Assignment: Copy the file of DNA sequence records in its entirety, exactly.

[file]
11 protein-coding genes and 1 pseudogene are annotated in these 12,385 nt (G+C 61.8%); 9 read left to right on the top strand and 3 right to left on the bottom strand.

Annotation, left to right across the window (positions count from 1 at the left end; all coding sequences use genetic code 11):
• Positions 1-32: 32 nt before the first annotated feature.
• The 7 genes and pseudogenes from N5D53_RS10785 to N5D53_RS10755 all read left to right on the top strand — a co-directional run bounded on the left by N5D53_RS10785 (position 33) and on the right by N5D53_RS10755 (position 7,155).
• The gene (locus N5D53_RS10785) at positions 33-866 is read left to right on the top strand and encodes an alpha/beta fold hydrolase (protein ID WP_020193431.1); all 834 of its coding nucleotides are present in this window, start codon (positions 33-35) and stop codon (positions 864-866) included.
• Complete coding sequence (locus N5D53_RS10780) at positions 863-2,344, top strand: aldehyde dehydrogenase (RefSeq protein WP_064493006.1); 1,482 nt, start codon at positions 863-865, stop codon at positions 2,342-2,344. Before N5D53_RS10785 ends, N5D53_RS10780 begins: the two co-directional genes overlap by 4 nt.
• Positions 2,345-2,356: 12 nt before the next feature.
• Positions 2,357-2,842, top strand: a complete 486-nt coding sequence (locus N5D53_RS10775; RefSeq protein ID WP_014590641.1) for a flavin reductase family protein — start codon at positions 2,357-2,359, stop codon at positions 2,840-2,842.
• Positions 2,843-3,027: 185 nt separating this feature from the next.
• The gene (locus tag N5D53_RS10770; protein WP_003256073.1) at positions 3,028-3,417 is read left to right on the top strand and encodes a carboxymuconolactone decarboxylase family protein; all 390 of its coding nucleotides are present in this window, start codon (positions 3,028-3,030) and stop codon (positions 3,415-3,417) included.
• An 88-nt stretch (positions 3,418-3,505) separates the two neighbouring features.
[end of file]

11 protein-coding genes and 1 pseudogene are annotated in these 12,385 nt (G+C 61.8%); 9 read left to right on the top strand and 3 right to left on the bottom strand.

Annotation, left to right across the window (positions count from 1 at the left end; all coding sequences use genetic code 11):
• Positions 1-32: 32 nt before the first annotated feature.
• The 7 genes and pseudogenes from N5D53_RS10785 to N5D53_RS10755 all read left to right on the top strand — a co-directional run bounded on the left by N5D53_RS10785 (position 33) and on the right by N5D53_RS10755 (position 7,155).
• The gene (locus N5D53_RS10785) at positions 33-866 is read left to right on the top strand and encodes an alpha/beta fold hydrolase (protein ID WP_020193431.1); all 834 of its coding nucleotides are present in this window, start codon (positions 33-35) and stop codon (positions 864-866) included.
• Complete coding sequence (locus N5D53_RS10780) at positions 863-2,344, top strand: aldehyde dehydrogenase (RefSeq protein WP_064493006.1); 1,482 nt, start codon at positions 863-865, stop codon at positions 2,342-2,344. Before N5D53_RS10785 ends, N5D53_RS10780 begins: the two co-directional genes overlap by 4 nt.
• Positions 2,345-2,356: 12 nt before the next feature.
• Positions 2,357-2,842, top strand: a complete 486-nt coding sequence (locus N5D53_RS10775; RefSeq protein ID WP_014590641.1) for a flavin reductase family protein — start codon at positions 2,357-2,359, stop codon at positions 2,840-2,842.
• Positions 2,843-3,027: 185 nt separating this feature from the next.
• The gene (locus tag N5D53_RS10770; protein WP_003256073.1) at positions 3,028-3,417 is read left to right on the top strand and encodes a carboxymuconolactone decarboxylase family protein; all 390 of its coding nucleotides are present in this window, start codon (positions 3,028-3,030) and stop codon (positions 3,415-3,417) included.
• An 88-nt stretch (positions 3,418-3,505) separates the two neighbouring features.